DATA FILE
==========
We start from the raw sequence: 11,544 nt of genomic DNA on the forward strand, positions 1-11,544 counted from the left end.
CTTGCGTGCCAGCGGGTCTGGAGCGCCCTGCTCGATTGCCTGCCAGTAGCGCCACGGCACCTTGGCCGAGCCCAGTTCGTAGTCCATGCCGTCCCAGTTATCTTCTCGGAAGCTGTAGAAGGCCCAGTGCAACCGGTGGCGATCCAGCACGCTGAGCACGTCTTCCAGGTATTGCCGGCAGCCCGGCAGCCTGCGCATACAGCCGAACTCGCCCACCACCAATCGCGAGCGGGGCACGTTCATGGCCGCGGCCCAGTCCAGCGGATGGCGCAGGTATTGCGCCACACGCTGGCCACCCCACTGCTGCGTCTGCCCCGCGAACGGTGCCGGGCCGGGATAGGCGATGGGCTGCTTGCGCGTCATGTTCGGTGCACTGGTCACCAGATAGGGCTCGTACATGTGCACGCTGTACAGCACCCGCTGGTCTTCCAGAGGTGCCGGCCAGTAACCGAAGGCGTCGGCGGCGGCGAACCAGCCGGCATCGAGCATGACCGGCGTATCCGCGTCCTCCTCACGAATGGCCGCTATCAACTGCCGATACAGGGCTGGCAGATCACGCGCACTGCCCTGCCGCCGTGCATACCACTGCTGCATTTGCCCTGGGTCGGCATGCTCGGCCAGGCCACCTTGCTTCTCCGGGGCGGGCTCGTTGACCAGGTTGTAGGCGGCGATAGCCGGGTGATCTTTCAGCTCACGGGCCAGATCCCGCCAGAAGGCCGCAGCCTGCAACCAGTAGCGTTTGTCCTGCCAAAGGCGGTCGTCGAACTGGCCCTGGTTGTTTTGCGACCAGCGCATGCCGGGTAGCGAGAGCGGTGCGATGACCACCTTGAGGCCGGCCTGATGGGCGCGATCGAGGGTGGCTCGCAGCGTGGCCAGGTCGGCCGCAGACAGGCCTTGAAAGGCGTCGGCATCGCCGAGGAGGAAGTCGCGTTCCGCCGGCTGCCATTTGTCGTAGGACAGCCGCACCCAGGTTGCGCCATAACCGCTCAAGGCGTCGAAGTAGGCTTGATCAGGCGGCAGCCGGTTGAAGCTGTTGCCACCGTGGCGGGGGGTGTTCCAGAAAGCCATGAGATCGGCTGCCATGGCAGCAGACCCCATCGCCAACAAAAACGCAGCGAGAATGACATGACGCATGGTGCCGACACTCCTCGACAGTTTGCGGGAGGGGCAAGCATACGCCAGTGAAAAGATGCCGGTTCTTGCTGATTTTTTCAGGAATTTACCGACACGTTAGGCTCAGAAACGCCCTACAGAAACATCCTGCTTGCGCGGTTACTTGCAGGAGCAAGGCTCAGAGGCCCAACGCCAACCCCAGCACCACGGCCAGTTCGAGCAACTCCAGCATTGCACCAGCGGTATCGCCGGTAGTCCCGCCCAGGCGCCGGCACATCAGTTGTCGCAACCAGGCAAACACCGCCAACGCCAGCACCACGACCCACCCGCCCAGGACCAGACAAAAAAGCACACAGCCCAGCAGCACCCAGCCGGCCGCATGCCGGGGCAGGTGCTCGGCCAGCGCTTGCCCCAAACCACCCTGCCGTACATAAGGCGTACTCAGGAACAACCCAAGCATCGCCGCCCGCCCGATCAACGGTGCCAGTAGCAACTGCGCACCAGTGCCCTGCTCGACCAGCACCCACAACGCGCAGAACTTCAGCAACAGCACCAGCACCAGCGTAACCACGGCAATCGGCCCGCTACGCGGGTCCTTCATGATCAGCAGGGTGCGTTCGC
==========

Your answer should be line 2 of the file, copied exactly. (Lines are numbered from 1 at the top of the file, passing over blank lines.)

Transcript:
CTTGCGTGCCAGCGGGTCTGGAGCGCCCTGCTCGATTGCCTGCCAGTAGCGCCACGGCACCTTGGCCGAGCCCAGTTCGTAGTCCATGCCGTCCCAGTTATCTTCTCGGAAGCTGTAGAAGGCCCAGTGCAACCGGTGGCGATCCAGCACGCTGAGCACGTCTTCCAGGTATTGCCGGCAGCCCGGCAGCCTGCGCATACAGCCGAACTCGCCCACCACCAATCGCGAGCGGGGCACGTTCATGGCCGCGGCCCAGTCCAGCGGATGGCGCAGGTATTGCGCCACACGCTGGCCACCCCACTGCTGCGTCTGCCCCGCGAACGGTGCCGGGCCGGGATAGGCGATGGGCTGCTTGCGCGTCATGTTCGGTGCACTGGTCACCAGATAGGGCTCGTACATGTGCACGCTGTACAGCACCCGCTGGTCTTCCAGAGGTGCCGGCCAGTAACCGAAGGCGTCGGCGGCGGCGAACCAGCCGGCATCGAGCATGACCGGCGTATCCGCGTCCTCCTCACGAATGGCCGCTATCAACTGCCGATACAGGGCTGGCAGATCACGCGCACTGCCCTGCCGCCGTGCATACCACTGCTGCATTTGCCCTGGGTCGGCATGCTCGGCCAGGCCACCTTGCTTCTCCGGGGCGGGCTCGTTGACCAGGTTGTAGGCGGCGATAGCCGGGTGATCTTTCAGCTCACGGGCCAGATCCCGCCAGAAGGCCGCAGCCTGCAACCAGTAGCGTTTGTCCTGCCAAAGGCGGTCGTCGAACTGGCCCTGGTTGTTTTGCGACCAGCGCATGCCGGGTAGCGAGAGCGGTGCGATGACCACCTTGAGGCCGGCCTGATGGGCGCGATCGAGGGTGGCTCGCAGCGTGGCCAGGTCGGCCGCAGACAGGCCTTGAAAGGCGTCGGCATCGCCGAGGAGGAAGTCGCGTTCCGCCGGCTGCCATTTGTCGTAGGACAGCCGCACCCAGGTTGCGCCATAACCGCTCAAGGCGTCGAAGTAGGCTTGATCAGGCGGCAGCCGGTTGAAGCTGTTGCCACCGTGGCGGGGGGTGTTCCAGAAAGCCATGAGATCGGCTGCCATGGCAGCAGACCCCATCGCCAACAAAAACGCAGCGAGAATGACATGACGCATGGTGCCGACACTCCTCGACAGTTTGCGGGAGGGGCAAGCATACGCCAGTGAAAAGATGCCGGTTCTTGCTGATTTTTTCAGGAATTTACCGACACGTTAGGCTCAGAAACGCCCTACAGAAACATCCTGCTTGCGCGGTTACTTGCAGGAGCAAGGCTCAGAGGCCCAACGCCAACCCCAGCACCACGGCCAGTTCGAGCAACTCCAGCATTGCACCAGCGGTATCGCCGGTAGTCCCGCCCAGGCGCCGGCACATCAGTTGTCGCAACCAGGCAAACACCGCCAACGCCAGCACCACGACCCACCCGCCCAGGACCAGACAAAAAAGCACACAGCCCAGCAGCACCCAGCCGGCCGCATGCCGGGGCAGGTGCTCGGCCAGCGCTTGCCCCAAACCACCCTGCCGTACATAAGGCGTACTCAGGAACAACCCAAGCATCGCCGCCCGCCCGATCAACGGTGCCAGTAGCAACTGCGCACCAGTGCCCTGCTCGACCAGCACCCACAACGCGCAGAACTTCAGCAACAGCACCAGCACCAGCGTAACCACGGCAATCGGCCCGCTACGCGGGTCCTTCATGATCAGCAGGGTGCGTTCGC